DREAMers crossing the line
Three leaders of the undocumented youth movement were arrested by Border Patrol on Monday, along with six other undocumented youths, while attempting to cross back over into the United States from Mexico.
Lizbeth Mateo, Marco Saavedra and Lulu Martinez — all undocumented — had traveled to Mexico days earlier to join six DREAM-eligible deported youths looking to test Pres. Obama’s commitment to fairer immigration enforcement by attempting to reenter the United States after being deported.
Now the #BringThemHome Campaign is asking supporters of the DREAM Act and comprehensive immigration reform to pressure the Obama administration into releasing the “DREAM 9.”
The DREAM 9 would have no problem entering the United States if only they were worth their weight in untaxed offshore dollars — or cocaine.
Latinos: So like us
First the Pew Research Center shocked the non-Latino world last year by revealing the results of a study that showed Latinos can actually speak and read in English. Who knew!
Now they’ve done it again by reporting that an increasing number of Latinos get their news in English. (Note the redundancy of my mentioning this.)
I’m of course English-dominant myself, like most second-generation Latino Americans are — though I do have a friend who’s a second-generation, patriotic American of Mexican descent who can’t speak a lick of English (go figure).
Anyway, the only thing I do watch in Spanish that I could watch in English is soccer matches. Somehow, the folks over at ESPN just don’t have the same flair for the dramatic, and a Brit’s “Well done!” isn’t as exciting as a Mexican’s “GOLAZO, -AZO, -AAAAZO!”
Nonetheless, if Pew reports next that Latinos increasingly enjoy American food, music and movies, non-Latinos just might have a stroke.
The people of Latin America were only kinda upset when they learned in early July that the U.S. government was spying on them. Washington spies on Brazilians nearly as much as it spies on its own citizens, who have billions of their phone calls and messages overheard or peeked at by Uncle Sam.
It seems as though the United States has moved from the Good Neighbor policy to a neighborhood watch policy.
Let’s hope Peru’s not wearing a hoodie.
Rep. Steve King (R-IA) knows the difference between a good immigrant and bad one.
He revealed his secret method in an interview with Newsmax last week:
“For every one who’s a valedictorian, there’s another 100 out there that weigh 130 pounds and they’ve got calves the size of cantaloupes because they’re hauling 75 pounds of marijuana across the desert.”
King currently serves on the House subcommittee on immigration and the subcommittee on the Constitution. Worst. Pick. Ever.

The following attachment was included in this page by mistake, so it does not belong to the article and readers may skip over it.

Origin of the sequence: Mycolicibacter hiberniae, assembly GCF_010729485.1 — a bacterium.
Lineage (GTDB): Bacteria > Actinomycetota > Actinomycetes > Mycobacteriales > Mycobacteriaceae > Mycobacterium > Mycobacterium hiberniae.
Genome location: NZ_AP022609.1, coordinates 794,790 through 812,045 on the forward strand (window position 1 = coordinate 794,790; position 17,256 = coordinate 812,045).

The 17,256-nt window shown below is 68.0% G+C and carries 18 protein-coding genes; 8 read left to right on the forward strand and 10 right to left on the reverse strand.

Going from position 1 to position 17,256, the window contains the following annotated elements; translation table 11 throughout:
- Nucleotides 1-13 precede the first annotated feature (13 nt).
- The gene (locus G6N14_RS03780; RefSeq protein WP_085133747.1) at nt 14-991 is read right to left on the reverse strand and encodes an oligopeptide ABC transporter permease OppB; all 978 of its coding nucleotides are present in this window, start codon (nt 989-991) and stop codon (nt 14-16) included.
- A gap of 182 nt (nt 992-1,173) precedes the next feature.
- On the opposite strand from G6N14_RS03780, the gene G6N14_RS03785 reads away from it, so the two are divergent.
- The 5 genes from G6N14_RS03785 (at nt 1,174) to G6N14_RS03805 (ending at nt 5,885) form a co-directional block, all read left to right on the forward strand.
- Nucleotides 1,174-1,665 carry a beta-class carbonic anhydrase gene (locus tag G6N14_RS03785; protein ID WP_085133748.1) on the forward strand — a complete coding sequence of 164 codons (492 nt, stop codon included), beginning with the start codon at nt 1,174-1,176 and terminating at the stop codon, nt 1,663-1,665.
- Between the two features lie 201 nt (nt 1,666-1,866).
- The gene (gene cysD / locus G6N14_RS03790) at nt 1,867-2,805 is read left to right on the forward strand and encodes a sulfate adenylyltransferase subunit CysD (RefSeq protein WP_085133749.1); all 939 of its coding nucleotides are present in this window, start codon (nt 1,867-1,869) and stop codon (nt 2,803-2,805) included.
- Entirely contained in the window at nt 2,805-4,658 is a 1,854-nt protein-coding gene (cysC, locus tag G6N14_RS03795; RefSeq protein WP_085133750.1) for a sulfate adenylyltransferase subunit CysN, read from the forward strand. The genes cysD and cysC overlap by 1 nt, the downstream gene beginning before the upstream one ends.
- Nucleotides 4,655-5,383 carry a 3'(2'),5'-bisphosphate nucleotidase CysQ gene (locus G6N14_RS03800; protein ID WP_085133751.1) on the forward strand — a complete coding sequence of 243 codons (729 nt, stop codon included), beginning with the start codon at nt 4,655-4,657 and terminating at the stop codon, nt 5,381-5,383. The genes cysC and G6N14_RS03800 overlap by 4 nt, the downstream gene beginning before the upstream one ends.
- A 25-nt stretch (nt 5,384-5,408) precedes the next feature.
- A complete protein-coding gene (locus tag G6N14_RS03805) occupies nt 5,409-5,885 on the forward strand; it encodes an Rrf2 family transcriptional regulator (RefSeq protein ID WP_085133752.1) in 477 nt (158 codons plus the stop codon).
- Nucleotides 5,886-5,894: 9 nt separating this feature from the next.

You know, I really don’t want to be anti-Republican like so many liberals are, and I realize there are a few in the party who are decent people who want to see immigrants treated fairer.
But for every one who’s a sensible moderate, there’s another 100 out there who believe in a literal interpretation of the Bible and they’ve got mansions the size of the Tony Montana’s because they’re taking millions of dollars from big business.
I hope you don’t think I’m Kinging the Republican Party.
The miseducation of Latino kids
The Education Trust published a press release on the increasing rates of college enrollment and graduation among Latinos. College enrollment among Latinos increased 22 percent between 2009 and 2001, while graduation rose 4.7 percent during the same period.
The rates for non-Latino whites were 2.7 percent and 2 percent, respectively.
Despite the increases, however, The Education Trust notes that rates of college enrollment and graduation among Latinos still lags far behind those of whites.
Joseph Yeado, higher education research and policy analyst at The Education Trust, and author of the mini-brief, writes:
“Resources are certainly valuable in establishing and promoting student support services like academic advising, tutoring and mentoring programs, and new student orientation. But these programs succeed or fail based upon the commitment and buy-in from the administration, faculty, and staff. The soft bigotry of low expectations has no place in either K-12 or higher education.”
Increasing the number of Latinos enrolling in college and graduating requires focusing on the younger Latinos in K-12, in the home and in the neighborhood, each one of whom is potentially a future college graduate.
Latino kids are the future of the Latino community, but that doesn’t mean we can worry about them tomorrow.
[Photo: CBP Photography via Flickr]